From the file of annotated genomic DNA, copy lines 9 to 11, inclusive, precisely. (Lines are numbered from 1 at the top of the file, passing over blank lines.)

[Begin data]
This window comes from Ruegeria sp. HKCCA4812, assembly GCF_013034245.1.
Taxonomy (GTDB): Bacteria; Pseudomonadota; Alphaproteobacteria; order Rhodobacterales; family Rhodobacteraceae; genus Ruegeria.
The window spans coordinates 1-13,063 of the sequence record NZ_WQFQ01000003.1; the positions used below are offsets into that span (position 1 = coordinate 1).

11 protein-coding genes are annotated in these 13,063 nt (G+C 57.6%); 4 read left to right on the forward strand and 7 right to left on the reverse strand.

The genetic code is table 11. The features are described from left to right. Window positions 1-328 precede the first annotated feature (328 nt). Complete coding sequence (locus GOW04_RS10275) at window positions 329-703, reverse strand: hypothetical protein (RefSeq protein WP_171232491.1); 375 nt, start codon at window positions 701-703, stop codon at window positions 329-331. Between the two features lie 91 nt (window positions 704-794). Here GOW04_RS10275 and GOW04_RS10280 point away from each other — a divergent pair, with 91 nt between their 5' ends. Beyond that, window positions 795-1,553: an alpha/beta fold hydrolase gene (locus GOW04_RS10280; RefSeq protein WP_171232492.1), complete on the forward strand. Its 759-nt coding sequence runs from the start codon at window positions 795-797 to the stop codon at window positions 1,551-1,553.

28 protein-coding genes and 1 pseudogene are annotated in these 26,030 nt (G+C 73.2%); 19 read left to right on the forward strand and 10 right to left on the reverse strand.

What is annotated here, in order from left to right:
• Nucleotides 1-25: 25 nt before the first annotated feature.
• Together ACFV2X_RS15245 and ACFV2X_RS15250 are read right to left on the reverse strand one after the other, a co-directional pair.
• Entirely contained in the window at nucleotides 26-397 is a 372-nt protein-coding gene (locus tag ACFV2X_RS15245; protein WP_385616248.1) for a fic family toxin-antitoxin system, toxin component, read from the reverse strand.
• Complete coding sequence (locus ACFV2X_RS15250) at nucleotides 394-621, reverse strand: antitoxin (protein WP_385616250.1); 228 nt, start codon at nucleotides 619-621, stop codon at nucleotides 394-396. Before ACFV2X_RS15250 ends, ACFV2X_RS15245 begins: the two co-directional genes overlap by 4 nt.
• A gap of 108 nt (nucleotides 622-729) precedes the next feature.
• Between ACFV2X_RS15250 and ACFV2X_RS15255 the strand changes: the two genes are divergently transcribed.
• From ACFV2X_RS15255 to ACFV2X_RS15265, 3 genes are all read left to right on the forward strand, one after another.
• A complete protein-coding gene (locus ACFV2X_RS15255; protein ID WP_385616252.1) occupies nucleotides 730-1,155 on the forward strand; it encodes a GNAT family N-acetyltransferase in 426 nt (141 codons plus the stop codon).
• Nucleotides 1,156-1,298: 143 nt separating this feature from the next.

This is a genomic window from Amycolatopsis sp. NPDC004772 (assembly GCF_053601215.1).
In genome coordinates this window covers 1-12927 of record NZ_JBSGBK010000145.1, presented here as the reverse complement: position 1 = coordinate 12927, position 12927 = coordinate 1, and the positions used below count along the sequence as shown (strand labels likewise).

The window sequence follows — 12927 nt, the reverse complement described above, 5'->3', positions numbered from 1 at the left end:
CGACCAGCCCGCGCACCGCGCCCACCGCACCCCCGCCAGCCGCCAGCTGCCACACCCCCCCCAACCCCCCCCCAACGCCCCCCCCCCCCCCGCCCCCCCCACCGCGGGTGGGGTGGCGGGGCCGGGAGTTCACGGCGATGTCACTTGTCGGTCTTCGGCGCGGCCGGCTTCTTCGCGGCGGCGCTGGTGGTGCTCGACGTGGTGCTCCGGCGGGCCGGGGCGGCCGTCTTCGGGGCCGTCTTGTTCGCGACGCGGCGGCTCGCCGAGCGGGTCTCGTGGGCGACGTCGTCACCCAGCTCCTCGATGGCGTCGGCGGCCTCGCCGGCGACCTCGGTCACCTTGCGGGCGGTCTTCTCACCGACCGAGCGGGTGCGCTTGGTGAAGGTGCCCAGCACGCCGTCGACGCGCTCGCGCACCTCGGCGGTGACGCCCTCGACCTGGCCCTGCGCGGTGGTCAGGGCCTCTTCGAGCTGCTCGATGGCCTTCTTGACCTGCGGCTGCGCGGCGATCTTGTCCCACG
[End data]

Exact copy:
• Together ACFV2X_RS15245 and ACFV2X_RS15250 are read right to left on the reverse strand one after the other, a co-directional pair.
• Entirely contained in the window at nucleotides 26-397 is a 372-nt protein-coding gene (locus tag ACFV2X_RS15245; protein WP_385616248.1) for a fic family toxin-antitoxin system, toxin component, read from the reverse strand.
• Complete coding sequence (locus ACFV2X_RS15250) at nucleotides 394-621, reverse strand: antitoxin (protein WP_385616250.1); 228 nt, start codon at nucleotides 619-621, stop codon at nucleotides 394-396. Before ACFV2X_RS15250 ends, ACFV2X_RS15245 begins: the two co-directional genes overlap by 4 nt.